Lucky you. You are now in control of the chamber’s voice and have one of the biggest opportunities to make an impression on your larger community. The chamber social media job comes with great responsibility and whether it’s a new one or one you’re expanding, there are a few things you need to figure out and implement.
Strategy First in Your Chamber Social Media Job
It bothers some people to talk about social media strategy since it’s all supposed to be about building relationships and it is.
If you’re performing social media for business you need to think about strategy too.
Whether you’re taking over the social media job at the chamber or you’re doing social media for the first time, here are some questions you need to look into or use as a beginning point for strategy.
Who Is Your Target Audience?
Before you do anything on social media, you should be very clear about who you are “talking” to. If you don’t have one already, write up a brief ideal member description. What kind of business do they belong to? How old are they? Note details about them and their business. Here is a Member Personas webinar from Cathi Hight.
Now, consider whether you should expand the concept of your ideal member. Should you expand it to also include an ideal Millennial member? If so, the way you speak to them (as far as what events and offerings are of interest) and the platforms they use, will be different than if you are targeting an older demographic. You may decide you want to be doing both, and probably should be.
Are You on the Right Platforms?
The previous question got you thinking about your ideal member. Now you should think about them in reference to the social media platforms the chamber is (or soon will be) using. If your chamber members are mostly over 50 and you have no interest in recruiting younger people, Snapchat is not the place for you.
If you’re already participating on social media, take a look at the platforms you’re on. Do they fit your ideal demographic? Are there others you should be on?
What’s Your Posting Frequency?
You want people to become of aware of you and get to know you. That will never happen if your posting is inconsistent/sporadic.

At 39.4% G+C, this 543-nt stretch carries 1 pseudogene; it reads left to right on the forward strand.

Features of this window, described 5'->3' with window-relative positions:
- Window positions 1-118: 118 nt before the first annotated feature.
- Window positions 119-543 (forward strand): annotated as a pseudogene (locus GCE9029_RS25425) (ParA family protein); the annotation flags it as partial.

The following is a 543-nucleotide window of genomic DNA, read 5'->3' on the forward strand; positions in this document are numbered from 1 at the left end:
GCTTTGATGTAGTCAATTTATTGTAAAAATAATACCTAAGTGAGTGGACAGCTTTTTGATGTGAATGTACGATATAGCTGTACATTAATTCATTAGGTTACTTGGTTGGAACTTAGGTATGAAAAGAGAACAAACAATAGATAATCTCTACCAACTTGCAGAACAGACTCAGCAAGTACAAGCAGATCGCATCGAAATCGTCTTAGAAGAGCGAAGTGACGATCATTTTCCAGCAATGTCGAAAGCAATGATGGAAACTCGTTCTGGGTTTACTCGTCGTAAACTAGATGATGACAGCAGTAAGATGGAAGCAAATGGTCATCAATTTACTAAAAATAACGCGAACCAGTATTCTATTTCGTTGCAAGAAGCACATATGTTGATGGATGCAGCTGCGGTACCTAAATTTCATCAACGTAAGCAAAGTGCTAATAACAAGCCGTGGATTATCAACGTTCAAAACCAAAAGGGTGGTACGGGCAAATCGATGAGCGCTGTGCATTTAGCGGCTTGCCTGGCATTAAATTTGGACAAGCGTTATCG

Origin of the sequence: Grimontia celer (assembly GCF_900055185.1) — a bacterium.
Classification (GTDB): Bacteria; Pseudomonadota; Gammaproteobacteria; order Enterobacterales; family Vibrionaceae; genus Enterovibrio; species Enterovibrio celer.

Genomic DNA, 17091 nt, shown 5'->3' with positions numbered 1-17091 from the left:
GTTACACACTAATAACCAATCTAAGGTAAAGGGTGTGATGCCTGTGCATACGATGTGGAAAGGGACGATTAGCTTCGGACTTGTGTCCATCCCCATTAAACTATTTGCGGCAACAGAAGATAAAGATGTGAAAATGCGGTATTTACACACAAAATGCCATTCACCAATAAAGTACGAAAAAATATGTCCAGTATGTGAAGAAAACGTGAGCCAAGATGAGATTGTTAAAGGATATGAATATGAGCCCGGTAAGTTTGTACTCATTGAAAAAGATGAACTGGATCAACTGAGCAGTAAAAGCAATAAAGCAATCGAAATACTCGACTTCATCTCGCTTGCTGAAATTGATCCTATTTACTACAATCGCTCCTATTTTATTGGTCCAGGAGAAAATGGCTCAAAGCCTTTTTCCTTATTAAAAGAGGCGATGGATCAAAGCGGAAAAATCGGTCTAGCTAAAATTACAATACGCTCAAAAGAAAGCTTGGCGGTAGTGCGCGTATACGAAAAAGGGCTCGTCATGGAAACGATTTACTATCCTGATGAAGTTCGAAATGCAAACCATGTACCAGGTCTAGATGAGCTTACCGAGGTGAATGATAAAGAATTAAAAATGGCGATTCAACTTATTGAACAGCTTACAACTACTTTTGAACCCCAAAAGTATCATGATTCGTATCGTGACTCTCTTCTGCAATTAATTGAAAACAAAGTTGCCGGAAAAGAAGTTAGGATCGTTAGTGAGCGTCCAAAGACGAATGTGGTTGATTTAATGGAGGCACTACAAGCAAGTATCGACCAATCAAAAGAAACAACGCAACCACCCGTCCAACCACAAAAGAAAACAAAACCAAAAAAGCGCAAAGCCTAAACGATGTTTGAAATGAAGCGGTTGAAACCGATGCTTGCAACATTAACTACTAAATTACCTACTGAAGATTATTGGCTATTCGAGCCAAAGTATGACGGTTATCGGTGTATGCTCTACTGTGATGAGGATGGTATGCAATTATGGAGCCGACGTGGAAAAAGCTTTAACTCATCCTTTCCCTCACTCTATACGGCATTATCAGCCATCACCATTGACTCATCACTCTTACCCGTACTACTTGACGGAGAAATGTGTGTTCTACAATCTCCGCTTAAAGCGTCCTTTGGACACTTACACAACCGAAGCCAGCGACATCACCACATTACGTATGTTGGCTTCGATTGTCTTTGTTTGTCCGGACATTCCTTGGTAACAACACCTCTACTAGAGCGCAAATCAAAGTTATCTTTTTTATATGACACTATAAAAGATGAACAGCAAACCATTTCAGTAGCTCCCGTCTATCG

You want people to see the chamber on social media as a resource. That’s going to mean committing to a consistent publishing schedule. You can make your life a little easier by using an auto scheduler such as HootSuite, Buffer, Tweetdeck, SocialOomph, and Zoho Social. If you have a little money in the budget consider Agora Pulse, Edgar, or BuzzSumo.
However, engagement needs to occur in real time.
Are You Posting Things People Care About?
This is one of the most important questions you can ask every day in your chamber social media job. You don’t receive bonus points simply for putting stuff out there. You want it to be relevant to people’s needs, the kind of people who belong to and you want to join the chamber. For instance, writing an incredibly well-researched, historically accurate account of the first person to eat a papaya is not a good article on social media unless it inspires, educates, or entertains your audience.
If they couldn’t care less about that papaya, you’ve wasted a lot of time creating content and sharing it, regardless of the merits of the actual article, your writing style, etc. On the other hand, if you are in the papaya capital of the world, your post will likely receive a lot of shares.
It doesn’t always have to be business either. You can post things that people care about for fun and to help increase your engagement.
Do You Have a Consistent Voice?
Ideally, you would have a consistent voice on social media. You would shoot for remarks like, “that sounds like the chamber.” That is not to say you should be stuffy or overly formal. Quite the opposite. Let your personality shine through. Remain positive in your messaging. Look for opportunities to lift people up in your community.
Are You Working Towards Becoming a Resource?
No matter how hard chambers work, there are still many people in the community who simply don’t know what you do. Or rather, they may know you’re an advocate for business but they don’t know where funding comes from or whether you’re a government entity, etc. That’s okay.
But what you do want them to be clear on is that you are a resource for the community. That’s why it’s important to do more than toot your own horn. You want to share uplifting things about your area, the people who make it a wonderful place to live, the new businesses moving in, and other celebrations.
You also want to share things that can be of dire importance, like serving to connect those businesses in need, especially during a time of natural disasters. With every post you choose to do, you should be thinking about how this will position the chamber in the community. Ask:
- Is this helpful?
- Who are we connecting?
- How does this help us meet our mission?
Are You Posting at the Right Time?